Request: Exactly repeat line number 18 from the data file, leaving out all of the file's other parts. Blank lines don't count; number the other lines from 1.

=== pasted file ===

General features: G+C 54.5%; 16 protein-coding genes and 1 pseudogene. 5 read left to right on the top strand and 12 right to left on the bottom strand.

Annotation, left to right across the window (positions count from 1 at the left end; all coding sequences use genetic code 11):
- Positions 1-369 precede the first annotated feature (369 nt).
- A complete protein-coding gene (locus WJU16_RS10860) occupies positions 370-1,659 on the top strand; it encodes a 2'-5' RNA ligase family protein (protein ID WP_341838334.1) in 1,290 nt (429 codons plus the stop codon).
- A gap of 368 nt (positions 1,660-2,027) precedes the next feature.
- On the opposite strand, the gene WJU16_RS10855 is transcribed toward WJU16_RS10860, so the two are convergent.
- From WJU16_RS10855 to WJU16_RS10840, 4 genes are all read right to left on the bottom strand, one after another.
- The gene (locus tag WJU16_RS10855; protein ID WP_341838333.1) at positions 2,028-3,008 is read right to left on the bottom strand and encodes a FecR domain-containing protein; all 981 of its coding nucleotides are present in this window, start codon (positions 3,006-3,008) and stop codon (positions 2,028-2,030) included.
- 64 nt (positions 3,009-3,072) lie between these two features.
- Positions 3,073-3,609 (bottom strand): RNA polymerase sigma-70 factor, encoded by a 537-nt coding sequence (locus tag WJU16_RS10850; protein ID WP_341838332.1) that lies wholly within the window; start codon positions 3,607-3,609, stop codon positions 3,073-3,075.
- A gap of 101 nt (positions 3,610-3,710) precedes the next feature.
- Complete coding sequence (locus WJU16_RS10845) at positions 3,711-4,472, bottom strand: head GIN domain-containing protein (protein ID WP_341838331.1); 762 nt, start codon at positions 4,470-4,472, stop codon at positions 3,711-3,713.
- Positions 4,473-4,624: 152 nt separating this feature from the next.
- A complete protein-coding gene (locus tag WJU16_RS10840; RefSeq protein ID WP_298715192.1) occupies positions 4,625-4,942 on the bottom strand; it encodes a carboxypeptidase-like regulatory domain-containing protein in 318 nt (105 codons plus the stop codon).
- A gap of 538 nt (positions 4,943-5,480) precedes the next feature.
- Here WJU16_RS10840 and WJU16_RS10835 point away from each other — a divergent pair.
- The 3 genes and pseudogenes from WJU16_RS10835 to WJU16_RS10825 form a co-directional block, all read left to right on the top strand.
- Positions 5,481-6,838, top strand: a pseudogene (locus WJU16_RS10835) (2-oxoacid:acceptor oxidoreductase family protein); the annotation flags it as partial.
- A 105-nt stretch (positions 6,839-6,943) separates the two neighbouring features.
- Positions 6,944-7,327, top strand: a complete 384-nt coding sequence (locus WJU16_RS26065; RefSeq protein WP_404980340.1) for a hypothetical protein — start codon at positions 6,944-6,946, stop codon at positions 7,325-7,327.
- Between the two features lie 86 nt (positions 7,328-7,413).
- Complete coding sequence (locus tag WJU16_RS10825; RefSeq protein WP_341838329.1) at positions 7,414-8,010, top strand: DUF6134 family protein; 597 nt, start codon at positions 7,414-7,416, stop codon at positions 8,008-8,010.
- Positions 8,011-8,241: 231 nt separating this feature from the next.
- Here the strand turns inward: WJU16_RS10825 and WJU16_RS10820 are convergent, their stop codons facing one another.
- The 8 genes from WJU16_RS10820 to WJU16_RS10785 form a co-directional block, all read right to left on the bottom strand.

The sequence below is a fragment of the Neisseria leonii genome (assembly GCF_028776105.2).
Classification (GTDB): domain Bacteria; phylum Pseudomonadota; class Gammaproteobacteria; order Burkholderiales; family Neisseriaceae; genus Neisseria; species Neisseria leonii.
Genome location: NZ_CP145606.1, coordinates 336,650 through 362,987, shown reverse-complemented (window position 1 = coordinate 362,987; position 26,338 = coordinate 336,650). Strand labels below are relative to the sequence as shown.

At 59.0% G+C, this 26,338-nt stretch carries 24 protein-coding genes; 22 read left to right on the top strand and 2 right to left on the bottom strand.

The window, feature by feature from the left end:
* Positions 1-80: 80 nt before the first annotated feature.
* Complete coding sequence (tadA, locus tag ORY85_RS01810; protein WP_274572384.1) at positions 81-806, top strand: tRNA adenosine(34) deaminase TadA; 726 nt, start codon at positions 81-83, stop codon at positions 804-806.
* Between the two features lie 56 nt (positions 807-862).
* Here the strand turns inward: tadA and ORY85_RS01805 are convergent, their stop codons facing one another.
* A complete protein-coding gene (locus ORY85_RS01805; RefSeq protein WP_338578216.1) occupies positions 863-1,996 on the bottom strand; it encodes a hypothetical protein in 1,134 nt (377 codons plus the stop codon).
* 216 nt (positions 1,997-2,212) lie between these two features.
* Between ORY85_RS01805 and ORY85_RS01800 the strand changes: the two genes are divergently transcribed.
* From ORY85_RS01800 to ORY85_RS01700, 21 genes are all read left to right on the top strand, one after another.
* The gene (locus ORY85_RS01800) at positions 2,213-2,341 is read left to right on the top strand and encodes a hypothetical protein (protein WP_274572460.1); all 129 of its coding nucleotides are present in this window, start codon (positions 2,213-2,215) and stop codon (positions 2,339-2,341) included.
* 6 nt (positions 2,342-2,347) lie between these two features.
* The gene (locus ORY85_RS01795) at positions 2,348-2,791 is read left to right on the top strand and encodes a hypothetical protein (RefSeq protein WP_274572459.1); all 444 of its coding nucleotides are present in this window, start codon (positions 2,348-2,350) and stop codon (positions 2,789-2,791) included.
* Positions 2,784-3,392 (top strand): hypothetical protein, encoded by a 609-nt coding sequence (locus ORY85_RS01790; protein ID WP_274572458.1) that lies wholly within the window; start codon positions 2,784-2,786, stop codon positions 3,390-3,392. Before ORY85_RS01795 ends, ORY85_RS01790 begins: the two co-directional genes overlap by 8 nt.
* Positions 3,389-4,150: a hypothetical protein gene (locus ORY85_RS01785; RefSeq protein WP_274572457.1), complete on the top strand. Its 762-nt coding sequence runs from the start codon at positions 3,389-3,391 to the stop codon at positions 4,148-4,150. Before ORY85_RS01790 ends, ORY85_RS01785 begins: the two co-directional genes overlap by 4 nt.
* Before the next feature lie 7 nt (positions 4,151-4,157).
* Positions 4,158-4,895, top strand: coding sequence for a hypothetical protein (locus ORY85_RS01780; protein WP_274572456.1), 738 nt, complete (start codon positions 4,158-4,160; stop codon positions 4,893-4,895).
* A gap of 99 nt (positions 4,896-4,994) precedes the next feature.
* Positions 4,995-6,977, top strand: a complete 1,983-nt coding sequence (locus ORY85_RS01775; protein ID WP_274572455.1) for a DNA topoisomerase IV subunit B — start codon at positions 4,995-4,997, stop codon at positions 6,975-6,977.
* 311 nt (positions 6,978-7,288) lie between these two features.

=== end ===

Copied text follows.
- Positions 5,481-6,838, top strand: a pseudogene (locus WJU16_RS10835) (2-oxoacid:acceptor oxidoreductase family protein); the annotation flags it as partial.